Time to wake up: sleep and its effect on learning
Sleep is a crucial part of health and wellbeing, and it is especially important for growth during childhood.
Karen Thorpe and Cassandra Pattinson of the Sleep in Early Childhood Research Group (SECRG) from the Centre for Children’s Health Research at the Queensland University of Technology discuss the effects of children unnecessarily day napping in early childhood centres, which can lead to poor sleeping patterns at night.
Sleep is important. Our experience as adults tells us that when we lack sleep we are less alert, slower to learn and less able to cope with everyday problems and annoyances. For young children, sleep is vital. Sleep plays a crucial role in brain development and is associated with growth, memory, and emotional regulation in both the short and long term.
A key issue for teachers working with young children in the management of sleep needs is to ensure they optimise children’s opportunity for learning and their emotional wellbeing to promote positive learning experiences.
In the early education sector, daytime sleep is a key consideration that is recognised in legislation. The National Quality Framework (NQF) requires that education services “make appropriate provision for each child’s sleep, rest and relaxation needs” (Quality Area 2) within a context where learning opportunities are optimised (Quality Area 1).
Naps for learning
A complexity for early education teachers in meeting these needs is that across early childhood, between zero to five years, sleep patterns are in transition. Over time, children’s need for daytime sleep diminishes and they eventually become night only sleepers. During this time, research has shown that there is a relationship between daytime sleep and learning.
In preschool children, evidence indicates that for those who still need regular naps, day sleeping supports learning. After being given a daytime sleep period, children who were regular nappers remembered their learning from the morning learning session better than if they were required to stay awake.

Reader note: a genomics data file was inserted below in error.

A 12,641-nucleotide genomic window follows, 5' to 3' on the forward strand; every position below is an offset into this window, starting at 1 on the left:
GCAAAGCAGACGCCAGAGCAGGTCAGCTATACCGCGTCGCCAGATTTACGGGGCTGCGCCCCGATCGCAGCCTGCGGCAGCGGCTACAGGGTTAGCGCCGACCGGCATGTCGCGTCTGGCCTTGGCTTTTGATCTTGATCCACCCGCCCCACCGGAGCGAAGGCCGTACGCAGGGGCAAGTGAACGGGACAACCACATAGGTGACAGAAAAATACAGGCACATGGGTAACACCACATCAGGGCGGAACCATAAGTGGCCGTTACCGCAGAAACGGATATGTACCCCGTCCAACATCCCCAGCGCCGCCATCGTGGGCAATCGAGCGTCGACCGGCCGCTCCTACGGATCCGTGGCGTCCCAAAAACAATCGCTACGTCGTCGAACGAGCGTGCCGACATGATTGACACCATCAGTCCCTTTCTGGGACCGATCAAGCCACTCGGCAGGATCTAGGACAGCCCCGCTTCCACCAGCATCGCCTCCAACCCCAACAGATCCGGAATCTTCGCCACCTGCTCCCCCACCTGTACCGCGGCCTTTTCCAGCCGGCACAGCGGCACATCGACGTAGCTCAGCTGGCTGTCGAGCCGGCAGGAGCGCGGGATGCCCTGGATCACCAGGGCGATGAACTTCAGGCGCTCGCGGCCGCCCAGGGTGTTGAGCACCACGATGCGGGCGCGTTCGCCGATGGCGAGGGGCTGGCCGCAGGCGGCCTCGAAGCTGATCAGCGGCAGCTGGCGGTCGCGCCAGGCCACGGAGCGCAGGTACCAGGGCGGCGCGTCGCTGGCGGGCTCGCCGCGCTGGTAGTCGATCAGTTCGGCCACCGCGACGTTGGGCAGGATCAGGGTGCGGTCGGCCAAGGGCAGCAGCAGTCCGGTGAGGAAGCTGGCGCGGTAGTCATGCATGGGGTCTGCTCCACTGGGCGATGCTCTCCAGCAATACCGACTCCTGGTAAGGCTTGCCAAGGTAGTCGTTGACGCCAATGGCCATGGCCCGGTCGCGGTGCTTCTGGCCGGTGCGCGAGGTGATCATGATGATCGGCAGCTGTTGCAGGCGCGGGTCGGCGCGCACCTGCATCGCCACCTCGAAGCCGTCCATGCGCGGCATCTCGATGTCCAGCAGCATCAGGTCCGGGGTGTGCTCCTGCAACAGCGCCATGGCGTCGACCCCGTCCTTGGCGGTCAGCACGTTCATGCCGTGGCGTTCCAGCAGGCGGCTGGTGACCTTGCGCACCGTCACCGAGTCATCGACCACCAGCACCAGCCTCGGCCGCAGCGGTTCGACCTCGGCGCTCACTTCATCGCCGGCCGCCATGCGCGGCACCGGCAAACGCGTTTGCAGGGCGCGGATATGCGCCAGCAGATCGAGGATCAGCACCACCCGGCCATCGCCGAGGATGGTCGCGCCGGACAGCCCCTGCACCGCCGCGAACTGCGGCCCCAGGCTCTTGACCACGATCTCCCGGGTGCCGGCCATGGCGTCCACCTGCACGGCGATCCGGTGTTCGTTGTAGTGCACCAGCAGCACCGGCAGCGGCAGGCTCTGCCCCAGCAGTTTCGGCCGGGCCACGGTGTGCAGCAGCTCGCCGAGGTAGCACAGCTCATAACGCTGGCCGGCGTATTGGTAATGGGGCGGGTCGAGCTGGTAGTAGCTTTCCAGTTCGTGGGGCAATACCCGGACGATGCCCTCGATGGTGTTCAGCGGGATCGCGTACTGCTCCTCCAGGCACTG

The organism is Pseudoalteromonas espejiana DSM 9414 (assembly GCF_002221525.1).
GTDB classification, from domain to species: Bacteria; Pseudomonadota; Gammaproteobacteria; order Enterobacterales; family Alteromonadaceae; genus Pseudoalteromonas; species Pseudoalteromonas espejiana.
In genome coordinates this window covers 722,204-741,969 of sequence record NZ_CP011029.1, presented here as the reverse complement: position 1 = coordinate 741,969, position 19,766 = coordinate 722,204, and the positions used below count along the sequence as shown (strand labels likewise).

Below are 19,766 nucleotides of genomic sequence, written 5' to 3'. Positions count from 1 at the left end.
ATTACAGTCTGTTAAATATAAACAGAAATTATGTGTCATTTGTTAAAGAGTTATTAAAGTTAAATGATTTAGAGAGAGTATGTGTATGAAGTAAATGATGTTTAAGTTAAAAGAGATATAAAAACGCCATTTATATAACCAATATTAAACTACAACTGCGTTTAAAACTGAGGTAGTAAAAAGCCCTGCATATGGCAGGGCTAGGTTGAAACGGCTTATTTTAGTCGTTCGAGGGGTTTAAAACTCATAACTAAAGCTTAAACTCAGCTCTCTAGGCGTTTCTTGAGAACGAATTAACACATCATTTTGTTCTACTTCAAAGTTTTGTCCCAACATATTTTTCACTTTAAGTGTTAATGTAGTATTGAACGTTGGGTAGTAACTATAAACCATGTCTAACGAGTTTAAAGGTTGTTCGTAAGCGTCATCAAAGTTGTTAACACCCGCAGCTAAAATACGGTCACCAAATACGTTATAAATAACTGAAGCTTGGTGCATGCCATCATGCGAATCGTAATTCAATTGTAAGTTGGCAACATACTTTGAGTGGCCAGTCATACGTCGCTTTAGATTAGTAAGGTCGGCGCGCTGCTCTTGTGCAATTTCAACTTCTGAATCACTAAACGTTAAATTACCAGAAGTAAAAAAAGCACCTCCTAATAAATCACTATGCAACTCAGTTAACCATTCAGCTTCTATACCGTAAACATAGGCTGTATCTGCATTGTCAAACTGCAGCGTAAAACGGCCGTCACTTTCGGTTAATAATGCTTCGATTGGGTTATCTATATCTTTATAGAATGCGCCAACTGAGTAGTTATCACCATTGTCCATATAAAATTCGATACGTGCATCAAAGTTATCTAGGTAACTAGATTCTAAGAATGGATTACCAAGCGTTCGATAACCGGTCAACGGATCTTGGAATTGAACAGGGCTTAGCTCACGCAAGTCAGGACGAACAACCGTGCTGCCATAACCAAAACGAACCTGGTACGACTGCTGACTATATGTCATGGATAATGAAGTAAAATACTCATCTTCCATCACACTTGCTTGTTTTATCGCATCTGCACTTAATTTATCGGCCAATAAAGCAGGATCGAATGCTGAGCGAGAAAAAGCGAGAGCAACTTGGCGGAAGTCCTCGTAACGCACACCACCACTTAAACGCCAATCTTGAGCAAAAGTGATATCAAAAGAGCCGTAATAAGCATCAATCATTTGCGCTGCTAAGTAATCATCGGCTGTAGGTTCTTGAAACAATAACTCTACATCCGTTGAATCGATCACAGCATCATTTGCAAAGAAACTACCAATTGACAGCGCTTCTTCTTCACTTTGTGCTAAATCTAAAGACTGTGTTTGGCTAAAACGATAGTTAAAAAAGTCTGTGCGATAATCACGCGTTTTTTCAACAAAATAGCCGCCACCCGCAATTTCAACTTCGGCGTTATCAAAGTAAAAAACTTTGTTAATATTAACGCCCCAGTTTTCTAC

However, providing children who no longer needed a nap with a daytime sleep period did not have any benefit for their learning. This suggests a changing relationship between sleep and learning. In fact, for children who have reached the developmental milestone of giving up daytime sleep, having a sleep during the day can have an adverse effect, by reducing the length of night sleep.
The management of sleep to optimise learning is complex for early childhood teachers. The normal age when napping ceases is anywhere between one and five. This means that in any early childhood classroom there will be children who need sleep to support their emotional regulation and learning, whilst for others, scheduling of a sleep time may not be optimal. Scheduling of standard sleep periods is unlikely to meet individual needs, therefore alternatives for sleepers and non sleepers are essential.
Rest and relaxation
In order to optimise learning, this not only requires providing opportunities for children to sleep but also a restful and relaxing activity away from cots or beds for non sleepers. Examples of successful strategies we have viewed in our research include using different rooms for sleep and rest or trialing meditation instead for non-sleeping children. Ultimately, guiding children to monitor their need for sleep and teaching them to establish positive sleep and rest habits will sustain learning beyond the preschool years.
To support the development of healthy lifetime sleep practices, teachers need to work with children and families to provide appropriate opportunities to meet each child’s need for sleep, rest and relaxation.
To access a fact sheet on children’s sleep with the SERCG group’s research, visit www.deta.qld.gov.au/earlychildhood/pdfs/sleep-factsheet-sleep-practices.pdf
Staton S, Irvine S, Pattinson C, Smith S and Thorpe K 2015 The sleeping elephant in the room: Practices and policies regarding sleep/rest time in ECEC. Australian Journal of Early Childhood, Vol 40 issue 4 December 2015.
This article was extracted from the June 2016 edition of Bedrock.